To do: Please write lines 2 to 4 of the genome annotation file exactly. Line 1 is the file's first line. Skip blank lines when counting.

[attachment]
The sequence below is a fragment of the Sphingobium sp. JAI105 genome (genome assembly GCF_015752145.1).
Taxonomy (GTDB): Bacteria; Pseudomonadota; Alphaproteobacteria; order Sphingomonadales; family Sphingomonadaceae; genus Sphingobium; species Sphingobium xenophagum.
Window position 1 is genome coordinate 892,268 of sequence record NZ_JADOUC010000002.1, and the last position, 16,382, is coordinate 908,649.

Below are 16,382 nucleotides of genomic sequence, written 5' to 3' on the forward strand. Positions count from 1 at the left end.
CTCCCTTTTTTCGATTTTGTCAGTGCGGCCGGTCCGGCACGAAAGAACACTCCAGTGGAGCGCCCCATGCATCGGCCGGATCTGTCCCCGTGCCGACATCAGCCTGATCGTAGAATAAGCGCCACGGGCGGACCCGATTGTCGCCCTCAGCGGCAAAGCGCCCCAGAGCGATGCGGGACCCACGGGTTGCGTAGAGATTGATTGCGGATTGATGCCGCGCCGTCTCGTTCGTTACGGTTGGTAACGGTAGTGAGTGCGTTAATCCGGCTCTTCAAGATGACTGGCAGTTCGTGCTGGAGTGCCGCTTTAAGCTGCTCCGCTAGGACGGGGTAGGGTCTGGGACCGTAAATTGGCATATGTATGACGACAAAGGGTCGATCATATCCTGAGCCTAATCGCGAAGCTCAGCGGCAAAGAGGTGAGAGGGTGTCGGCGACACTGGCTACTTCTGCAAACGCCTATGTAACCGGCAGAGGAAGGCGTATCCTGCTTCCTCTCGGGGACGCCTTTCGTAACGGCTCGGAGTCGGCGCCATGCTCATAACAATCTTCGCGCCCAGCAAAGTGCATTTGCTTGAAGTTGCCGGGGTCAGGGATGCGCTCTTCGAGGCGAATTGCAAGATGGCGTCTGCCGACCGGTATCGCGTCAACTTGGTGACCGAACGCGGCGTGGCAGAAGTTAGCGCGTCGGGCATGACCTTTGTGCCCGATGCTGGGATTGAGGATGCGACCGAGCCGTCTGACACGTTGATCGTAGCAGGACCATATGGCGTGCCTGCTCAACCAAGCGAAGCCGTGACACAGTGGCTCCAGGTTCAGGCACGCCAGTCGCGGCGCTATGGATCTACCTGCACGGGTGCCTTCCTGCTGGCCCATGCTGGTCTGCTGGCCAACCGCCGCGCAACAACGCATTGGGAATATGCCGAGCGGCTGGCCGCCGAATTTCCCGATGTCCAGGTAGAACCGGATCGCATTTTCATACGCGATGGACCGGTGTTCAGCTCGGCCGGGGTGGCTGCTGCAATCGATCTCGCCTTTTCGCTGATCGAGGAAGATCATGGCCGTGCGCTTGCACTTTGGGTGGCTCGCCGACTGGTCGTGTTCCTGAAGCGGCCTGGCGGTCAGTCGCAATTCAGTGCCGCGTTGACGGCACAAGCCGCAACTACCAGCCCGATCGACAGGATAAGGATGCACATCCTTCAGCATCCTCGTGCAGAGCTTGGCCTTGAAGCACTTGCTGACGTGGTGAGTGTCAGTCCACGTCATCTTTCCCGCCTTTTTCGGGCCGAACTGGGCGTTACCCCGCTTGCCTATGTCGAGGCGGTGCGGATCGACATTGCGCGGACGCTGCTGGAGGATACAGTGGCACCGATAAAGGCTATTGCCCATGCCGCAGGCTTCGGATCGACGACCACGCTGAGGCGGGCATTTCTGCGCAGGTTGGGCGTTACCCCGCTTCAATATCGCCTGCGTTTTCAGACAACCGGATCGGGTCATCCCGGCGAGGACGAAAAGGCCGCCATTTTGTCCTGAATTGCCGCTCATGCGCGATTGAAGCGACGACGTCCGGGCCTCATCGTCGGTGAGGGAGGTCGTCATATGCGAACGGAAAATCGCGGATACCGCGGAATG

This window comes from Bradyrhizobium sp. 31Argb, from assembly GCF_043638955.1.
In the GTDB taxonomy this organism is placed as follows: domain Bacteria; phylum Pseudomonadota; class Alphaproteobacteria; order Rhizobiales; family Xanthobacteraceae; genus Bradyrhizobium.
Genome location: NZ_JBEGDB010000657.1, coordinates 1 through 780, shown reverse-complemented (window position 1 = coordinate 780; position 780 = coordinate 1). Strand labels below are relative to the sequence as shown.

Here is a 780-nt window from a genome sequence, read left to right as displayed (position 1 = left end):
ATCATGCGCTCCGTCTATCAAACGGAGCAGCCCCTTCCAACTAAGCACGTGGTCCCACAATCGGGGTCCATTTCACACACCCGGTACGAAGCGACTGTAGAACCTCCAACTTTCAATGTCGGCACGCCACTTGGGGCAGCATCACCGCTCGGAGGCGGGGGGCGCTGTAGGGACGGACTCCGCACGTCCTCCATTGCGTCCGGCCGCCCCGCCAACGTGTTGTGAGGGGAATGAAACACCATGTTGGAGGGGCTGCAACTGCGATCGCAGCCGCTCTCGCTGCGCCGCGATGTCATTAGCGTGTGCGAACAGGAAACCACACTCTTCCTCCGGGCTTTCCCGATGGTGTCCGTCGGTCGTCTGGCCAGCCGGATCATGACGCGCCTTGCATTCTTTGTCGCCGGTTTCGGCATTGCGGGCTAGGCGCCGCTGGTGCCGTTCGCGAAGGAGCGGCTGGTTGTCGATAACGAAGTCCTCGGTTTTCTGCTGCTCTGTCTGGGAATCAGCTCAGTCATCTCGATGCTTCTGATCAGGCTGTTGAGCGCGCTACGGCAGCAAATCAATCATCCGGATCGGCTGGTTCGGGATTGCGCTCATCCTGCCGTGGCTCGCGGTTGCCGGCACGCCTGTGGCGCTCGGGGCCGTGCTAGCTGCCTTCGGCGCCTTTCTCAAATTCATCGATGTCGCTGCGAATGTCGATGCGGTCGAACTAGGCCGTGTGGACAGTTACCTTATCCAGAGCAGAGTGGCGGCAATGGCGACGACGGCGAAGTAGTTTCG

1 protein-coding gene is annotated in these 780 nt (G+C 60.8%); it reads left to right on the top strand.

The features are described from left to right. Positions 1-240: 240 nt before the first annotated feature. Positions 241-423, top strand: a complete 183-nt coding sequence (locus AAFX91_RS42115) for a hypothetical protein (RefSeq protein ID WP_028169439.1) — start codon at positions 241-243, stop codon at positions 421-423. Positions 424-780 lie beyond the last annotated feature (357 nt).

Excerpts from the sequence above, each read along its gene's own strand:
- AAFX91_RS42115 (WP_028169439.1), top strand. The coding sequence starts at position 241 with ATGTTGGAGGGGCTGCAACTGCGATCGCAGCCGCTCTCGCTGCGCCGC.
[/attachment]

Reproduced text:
Taxonomy (GTDB): Bacteria; Pseudomonadota; Alphaproteobacteria; order Sphingomonadales; family Sphingomonadaceae; genus Sphingobium; species Sphingobium xenophagum.
Window position 1 is genome coordinate 892,268 of sequence record NZ_JADOUC010000002.1, and the last position, 16,382, is coordinate 908,649.

Below are 16,382 nucleotides of genomic sequence, written 5' to 3' on the forward strand. Positions count from 1 at the left end.